Millions of Americans survive traumatic events (1). Symptom trajectories over the initial year after trauma can lead to development of chronic post-traumatic stress disorder (PTSD) or to a recovery free of PTSD (2-16). Neuroimaging studies indicate chronic PTSD symptoms are associated with changes in brain function and structure (17-32); consequently, recognition of early post-trauma brain changes provides an opportunity to predict chronic PTSD (33-35). Identification of brain changes that underlie post-trauma symptom progressions will also provide insight into mechanisms that distinguish PTSD development from PTSD free recovery (27, 36- 38). Surprisingly, progressive brain changes early after trauma have rarely been studied in trauma survivors who subsequently develop PTSD (33, 34). Recent results from the PI?s R21 grant provide indications of both early and progressive brain differences in trauma survivors who were subsequently diagnosed with PTSD at 3 months as compared to non-PTSD survivors. These differences include smaller volumes of left hippocampus (HC) and rostral anterior cingulate cortex (rACC) and greater prefrontal cortex (PFC) activation to an fMRI emotion appraisal task within 10 days after trauma. Furthermore, in survivors who developed PTSD at 3 months, progressive decreases in PFC structure and fear appraisal activation and increases in emotional responses in insular cortex (IC) were found over 3 months. Based on these findings we developed a working hypothesis on early and progressive emotion circuit changes that lead to PTSD development. To test this hypothesis, we propose to use a cohort of trauma survivors to identify early and progressive brain changes that contribute to, and that can be used to predict, chronic PTSD. Trauma survivors recruited in Emergency Departments (EDs) will be longitudinally studied, starting within 2 weeks and out to 1 year after trauma. Functional MRI (fMRI) activation associated with processing, memory, and regulation of negative emotions will be studied in PTSD and non-PTSD trauma survivors using Shifted- attention Emotion Appraisal (SEAT) and Fear Conditioning (FCT) tasks. Structural MRI (sMRI) will examine structures in brain emotion circuits. Early brain functional and structural differences and symptoms in survivors who do versus do not develop PTSD at 1 year after trauma will be identified and analyzed using machine learning approaches to predict PTSD versus non-PTSD outcomes. Differences over time in brain function and structure in PTSD and non-PTSD survivors will be identified, and associations between these differences and progressions of symptoms will be examined. The proposed work fills an important gap in current understanding by identifying early and progressive brain changes that contribute to PTSD development. Our approach can serve to identify brain-based markers for PTSD development and to identify trauma survivors at high risk for chronic PTSD.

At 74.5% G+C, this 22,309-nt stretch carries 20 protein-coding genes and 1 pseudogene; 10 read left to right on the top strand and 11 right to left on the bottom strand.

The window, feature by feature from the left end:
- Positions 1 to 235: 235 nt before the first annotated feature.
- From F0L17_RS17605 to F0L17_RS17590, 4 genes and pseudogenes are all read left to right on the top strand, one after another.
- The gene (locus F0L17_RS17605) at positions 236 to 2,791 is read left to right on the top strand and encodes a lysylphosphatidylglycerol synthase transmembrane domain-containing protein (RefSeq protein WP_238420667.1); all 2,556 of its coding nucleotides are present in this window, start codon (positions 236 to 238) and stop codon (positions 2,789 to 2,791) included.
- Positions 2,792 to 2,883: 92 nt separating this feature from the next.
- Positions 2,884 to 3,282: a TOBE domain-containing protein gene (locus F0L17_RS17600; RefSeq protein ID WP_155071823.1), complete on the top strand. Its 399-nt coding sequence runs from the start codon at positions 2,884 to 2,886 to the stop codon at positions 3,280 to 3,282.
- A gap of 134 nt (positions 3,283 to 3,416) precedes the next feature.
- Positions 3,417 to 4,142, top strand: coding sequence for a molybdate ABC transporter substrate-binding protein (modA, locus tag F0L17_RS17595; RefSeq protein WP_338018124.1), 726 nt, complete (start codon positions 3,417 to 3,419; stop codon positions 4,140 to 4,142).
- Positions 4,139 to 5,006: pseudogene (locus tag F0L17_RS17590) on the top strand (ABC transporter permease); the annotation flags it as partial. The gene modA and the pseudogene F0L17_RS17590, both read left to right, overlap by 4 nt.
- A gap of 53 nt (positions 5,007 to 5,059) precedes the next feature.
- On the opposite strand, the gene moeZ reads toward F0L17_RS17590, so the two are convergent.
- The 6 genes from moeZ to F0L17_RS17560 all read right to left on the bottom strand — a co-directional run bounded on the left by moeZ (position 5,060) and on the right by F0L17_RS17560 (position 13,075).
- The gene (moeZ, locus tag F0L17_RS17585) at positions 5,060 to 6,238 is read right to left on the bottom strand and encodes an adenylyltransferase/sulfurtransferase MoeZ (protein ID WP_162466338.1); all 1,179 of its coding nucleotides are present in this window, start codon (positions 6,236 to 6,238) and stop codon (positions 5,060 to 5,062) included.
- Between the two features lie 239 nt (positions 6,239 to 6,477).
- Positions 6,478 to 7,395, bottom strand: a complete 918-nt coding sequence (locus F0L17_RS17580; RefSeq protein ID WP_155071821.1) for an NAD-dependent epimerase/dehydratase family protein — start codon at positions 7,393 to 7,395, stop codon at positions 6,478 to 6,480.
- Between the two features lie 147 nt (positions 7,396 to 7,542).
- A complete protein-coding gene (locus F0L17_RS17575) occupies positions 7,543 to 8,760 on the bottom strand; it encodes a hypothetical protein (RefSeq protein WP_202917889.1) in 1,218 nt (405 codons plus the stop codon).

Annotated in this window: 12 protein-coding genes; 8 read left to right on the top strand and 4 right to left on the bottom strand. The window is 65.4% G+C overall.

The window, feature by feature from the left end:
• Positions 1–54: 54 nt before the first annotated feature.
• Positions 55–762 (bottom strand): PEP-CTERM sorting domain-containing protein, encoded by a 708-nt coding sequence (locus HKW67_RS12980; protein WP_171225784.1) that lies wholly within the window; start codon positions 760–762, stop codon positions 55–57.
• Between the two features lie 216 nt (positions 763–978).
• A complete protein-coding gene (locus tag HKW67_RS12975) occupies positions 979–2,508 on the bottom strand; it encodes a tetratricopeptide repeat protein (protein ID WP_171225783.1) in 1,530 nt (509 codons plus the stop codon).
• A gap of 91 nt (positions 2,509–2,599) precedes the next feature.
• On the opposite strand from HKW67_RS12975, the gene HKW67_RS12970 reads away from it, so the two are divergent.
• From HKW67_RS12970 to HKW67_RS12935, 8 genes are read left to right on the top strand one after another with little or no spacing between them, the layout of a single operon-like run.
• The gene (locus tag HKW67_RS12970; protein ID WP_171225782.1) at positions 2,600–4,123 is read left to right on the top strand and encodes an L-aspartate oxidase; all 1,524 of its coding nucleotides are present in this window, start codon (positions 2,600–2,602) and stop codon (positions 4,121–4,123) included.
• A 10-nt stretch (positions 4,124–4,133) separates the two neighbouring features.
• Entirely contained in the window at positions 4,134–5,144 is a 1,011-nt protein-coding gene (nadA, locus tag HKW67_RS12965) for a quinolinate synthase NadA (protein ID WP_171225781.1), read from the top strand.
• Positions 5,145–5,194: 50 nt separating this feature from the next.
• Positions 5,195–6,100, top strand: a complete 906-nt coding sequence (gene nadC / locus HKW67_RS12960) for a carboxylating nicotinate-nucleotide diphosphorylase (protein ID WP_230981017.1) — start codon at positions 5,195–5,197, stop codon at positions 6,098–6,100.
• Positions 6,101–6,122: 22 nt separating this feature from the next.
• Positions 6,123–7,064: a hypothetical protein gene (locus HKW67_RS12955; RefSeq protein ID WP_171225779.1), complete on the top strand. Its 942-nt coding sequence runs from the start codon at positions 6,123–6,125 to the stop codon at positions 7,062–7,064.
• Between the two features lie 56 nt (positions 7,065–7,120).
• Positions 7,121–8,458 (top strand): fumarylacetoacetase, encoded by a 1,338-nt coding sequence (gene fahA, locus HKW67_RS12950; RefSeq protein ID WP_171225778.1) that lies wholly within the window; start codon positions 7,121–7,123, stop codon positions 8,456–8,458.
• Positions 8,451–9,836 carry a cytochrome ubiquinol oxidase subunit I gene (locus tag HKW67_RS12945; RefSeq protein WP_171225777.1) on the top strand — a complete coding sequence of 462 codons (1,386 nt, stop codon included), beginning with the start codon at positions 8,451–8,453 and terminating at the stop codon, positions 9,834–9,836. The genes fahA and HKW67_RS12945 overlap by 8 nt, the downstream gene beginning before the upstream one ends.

Public Health Relevance

PTSD is recognized as a public health problem due to its high prevalence, persistence, and socio- economic burden. Built on recent work by the PI, this proposal will identify early brain changes that precede and predict chronic PTSD. This application meets the strategic objectives of NIMH in applying longitudinal neuroimaging approaches for recognizing early trajectories of brain changes that can be used in early identification of trauma survivors who are vulnerable to develop PTSD and in evaluating early prevention of PTSD.

National Institute of Health (NIH)
National Institute of Mental Health (NIMH)
Research Project (R01)
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Adult Psychopathology and Disorders of Aging Study Section (APDA)
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Tuma, Farris K
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University of Toledo
Schools of Medicine
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Xie, Hong; Claycomb Erwin, Meredith; Elhai, Jon D et al. (2018) Relationship of Hippocampal Volumes and Posttraumatic Stress Disorder Symptoms Over Early Posttrauma Periods. Biol Psychiatry Cogn Neurosci Neuroimaging 3:968-975